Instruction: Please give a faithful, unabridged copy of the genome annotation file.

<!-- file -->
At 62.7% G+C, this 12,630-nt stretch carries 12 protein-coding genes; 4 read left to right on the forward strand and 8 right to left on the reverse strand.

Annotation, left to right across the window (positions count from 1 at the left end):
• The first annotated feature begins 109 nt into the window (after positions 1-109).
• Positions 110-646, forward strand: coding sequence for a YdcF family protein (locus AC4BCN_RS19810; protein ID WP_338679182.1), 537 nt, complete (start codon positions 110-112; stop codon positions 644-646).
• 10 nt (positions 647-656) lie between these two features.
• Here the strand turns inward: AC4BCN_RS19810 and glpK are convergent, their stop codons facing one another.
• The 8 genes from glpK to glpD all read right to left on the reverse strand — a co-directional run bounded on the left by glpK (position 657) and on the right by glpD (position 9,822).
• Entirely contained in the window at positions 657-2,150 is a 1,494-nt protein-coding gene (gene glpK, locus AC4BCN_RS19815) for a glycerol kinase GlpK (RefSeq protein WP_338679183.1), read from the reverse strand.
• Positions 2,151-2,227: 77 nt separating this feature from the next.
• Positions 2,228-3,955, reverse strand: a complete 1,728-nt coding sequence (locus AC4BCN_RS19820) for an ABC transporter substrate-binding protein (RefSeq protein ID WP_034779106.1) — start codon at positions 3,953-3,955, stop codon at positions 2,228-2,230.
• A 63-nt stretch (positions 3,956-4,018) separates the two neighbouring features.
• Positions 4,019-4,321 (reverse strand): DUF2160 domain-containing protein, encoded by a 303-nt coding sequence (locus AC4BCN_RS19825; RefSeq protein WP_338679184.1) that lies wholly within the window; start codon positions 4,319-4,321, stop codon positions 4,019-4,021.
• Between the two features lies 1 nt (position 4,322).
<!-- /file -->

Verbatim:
At 62.7% G+C, this 12,630-nt stretch carries 12 protein-coding genes; 4 read left to right on the forward strand and 8 right to left on the reverse strand.

Annotation, left to right across the window (positions count from 1 at the left end):
• The first annotated feature begins 109 nt into the window (after positions 1-109).
• Positions 110-646, forward strand: coding sequence for a YdcF family protein (locus AC4BCN_RS19810; protein ID WP_338679182.1), 537 nt, complete (start codon positions 110-112; stop codon positions 644-646).
• 10 nt (positions 647-656) lie between these two features.
• Here the strand turns inward: AC4BCN_RS19810 and glpK are convergent, their stop codons facing one another.
• The 8 genes from glpK to glpD all read right to left on the reverse strand — a co-directional run bounded on the left by glpK (position 657) and on the right by glpD (position 9,822).
• Entirely contained in the window at positions 657-2,150 is a 1,494-nt protein-coding gene (gene glpK, locus AC4BCN_RS19815) for a glycerol kinase GlpK (RefSeq protein WP_338679183.1), read from the reverse strand.
• Positions 2,151-2,227: 77 nt separating this feature from the next.
• Positions 2,228-3,955, reverse strand: a complete 1,728-nt coding sequence (locus AC4BCN_RS19820) for an ABC transporter substrate-binding protein (RefSeq protein ID WP_034779106.1) — start codon at positions 3,953-3,955, stop codon at positions 2,228-2,230.
• A 63-nt stretch (positions 3,956-4,018) separates the two neighbouring features.
• Positions 4,019-4,321 (reverse strand): DUF2160 domain-containing protein, encoded by a 303-nt coding sequence (locus AC4BCN_RS19825; RefSeq protein WP_338679184.1) that lies wholly within the window; start codon positions 4,319-4,321, stop codon positions 4,019-4,021.
• Between the two features lies 1 nt (position 4,322).